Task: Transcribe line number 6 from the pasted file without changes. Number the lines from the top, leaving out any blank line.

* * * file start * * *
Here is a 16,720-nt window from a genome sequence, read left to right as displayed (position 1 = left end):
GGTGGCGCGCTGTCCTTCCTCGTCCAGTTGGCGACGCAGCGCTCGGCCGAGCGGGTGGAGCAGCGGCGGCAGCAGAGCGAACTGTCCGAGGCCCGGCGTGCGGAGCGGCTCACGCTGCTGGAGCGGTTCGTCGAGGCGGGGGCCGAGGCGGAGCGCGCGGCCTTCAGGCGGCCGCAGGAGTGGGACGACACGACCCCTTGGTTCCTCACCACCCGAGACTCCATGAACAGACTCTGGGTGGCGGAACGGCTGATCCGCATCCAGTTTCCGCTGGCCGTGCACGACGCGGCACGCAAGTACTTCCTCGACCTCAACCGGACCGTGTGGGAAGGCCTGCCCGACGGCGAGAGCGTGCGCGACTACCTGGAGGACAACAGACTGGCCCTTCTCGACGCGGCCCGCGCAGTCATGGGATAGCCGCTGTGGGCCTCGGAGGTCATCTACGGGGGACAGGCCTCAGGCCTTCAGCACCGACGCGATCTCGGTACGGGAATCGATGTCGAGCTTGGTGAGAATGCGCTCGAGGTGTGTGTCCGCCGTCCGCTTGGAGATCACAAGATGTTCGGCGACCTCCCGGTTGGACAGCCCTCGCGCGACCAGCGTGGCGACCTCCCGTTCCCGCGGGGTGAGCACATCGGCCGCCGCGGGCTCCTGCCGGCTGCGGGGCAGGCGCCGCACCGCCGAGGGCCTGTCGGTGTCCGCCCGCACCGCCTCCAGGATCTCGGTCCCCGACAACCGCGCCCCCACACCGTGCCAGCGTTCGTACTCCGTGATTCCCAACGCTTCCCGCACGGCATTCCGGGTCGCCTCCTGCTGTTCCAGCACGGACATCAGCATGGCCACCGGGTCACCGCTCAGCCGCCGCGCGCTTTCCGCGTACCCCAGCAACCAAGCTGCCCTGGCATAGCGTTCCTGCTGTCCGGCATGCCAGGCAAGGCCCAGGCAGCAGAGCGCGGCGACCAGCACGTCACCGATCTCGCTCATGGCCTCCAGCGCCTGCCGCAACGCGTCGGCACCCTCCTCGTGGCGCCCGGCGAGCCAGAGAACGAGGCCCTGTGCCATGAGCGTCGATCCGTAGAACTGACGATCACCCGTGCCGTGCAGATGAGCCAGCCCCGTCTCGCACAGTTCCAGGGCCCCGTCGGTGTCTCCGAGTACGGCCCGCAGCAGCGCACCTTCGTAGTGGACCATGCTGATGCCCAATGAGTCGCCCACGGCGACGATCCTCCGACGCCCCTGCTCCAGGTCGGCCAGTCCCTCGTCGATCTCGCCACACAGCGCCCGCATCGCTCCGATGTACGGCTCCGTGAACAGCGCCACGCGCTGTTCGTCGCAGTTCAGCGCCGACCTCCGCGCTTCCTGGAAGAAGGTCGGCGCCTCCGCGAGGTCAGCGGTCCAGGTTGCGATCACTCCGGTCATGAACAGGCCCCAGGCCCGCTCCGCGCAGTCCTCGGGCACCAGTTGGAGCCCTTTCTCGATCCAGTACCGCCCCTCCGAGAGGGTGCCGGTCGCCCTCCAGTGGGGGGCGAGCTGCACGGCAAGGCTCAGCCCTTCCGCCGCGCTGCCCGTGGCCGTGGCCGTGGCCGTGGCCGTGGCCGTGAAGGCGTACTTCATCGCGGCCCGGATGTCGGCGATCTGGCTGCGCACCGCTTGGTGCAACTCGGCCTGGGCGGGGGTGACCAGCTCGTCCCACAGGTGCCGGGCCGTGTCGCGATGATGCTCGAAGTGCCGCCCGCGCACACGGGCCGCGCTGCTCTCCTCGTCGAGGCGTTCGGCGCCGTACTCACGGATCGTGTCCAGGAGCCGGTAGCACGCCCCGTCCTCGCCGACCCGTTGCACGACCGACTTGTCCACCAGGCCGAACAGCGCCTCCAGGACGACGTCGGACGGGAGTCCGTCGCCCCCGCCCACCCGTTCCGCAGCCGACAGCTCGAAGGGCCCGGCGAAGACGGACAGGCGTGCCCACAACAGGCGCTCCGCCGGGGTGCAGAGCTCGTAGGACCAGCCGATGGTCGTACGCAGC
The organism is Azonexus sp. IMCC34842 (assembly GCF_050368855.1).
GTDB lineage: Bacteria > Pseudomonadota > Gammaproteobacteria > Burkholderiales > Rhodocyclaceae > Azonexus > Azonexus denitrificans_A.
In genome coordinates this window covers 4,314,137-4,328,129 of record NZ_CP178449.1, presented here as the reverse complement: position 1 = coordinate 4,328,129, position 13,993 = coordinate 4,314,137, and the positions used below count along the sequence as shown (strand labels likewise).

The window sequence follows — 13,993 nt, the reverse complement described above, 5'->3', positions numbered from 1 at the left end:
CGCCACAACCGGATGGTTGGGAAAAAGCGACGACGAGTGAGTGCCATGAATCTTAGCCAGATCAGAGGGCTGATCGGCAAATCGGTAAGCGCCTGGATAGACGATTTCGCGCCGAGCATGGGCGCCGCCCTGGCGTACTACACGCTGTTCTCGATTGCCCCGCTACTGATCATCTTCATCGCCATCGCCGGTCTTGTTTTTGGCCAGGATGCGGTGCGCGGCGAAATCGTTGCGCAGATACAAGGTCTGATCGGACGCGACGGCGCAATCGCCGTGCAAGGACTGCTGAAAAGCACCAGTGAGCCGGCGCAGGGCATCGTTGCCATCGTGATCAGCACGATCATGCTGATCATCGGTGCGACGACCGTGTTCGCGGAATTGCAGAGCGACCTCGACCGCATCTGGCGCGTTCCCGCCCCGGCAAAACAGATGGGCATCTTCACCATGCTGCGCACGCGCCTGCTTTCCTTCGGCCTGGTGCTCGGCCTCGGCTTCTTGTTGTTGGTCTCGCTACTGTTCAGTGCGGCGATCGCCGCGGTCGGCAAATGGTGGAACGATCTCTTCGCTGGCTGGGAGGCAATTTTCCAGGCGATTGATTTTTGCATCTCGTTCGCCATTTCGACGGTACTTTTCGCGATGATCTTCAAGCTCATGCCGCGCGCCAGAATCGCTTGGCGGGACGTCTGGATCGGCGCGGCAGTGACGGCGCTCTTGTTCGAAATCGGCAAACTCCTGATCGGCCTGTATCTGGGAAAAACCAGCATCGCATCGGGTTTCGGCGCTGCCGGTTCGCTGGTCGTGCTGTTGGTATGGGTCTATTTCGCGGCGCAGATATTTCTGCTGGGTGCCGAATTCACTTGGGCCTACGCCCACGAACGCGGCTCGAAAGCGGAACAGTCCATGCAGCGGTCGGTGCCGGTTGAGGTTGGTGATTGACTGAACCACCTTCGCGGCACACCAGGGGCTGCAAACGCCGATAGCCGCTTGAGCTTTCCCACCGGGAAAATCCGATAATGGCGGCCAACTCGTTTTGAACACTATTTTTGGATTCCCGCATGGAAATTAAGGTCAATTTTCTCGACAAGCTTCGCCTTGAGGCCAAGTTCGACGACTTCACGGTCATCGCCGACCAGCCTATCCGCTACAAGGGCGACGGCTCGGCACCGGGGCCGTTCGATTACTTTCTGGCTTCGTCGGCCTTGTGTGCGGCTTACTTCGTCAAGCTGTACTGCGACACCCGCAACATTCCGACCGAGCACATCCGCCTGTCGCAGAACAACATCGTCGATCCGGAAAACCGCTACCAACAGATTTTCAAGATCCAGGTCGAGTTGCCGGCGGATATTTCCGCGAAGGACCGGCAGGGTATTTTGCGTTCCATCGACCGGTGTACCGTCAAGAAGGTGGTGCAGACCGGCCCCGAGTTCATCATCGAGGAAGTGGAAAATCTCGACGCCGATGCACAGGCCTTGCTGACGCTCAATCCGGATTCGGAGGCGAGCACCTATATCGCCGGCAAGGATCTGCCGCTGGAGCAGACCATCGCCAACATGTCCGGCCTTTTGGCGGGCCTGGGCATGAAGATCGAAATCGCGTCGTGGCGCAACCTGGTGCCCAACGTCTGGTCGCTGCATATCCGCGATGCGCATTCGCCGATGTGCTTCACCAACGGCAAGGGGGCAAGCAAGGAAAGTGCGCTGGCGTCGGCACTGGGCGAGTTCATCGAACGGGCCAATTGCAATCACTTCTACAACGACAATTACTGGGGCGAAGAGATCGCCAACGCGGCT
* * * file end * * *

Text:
The window sequence follows — 13,993 nt, the reverse complement described above, 5'->3', positions numbered from 1 at the left end: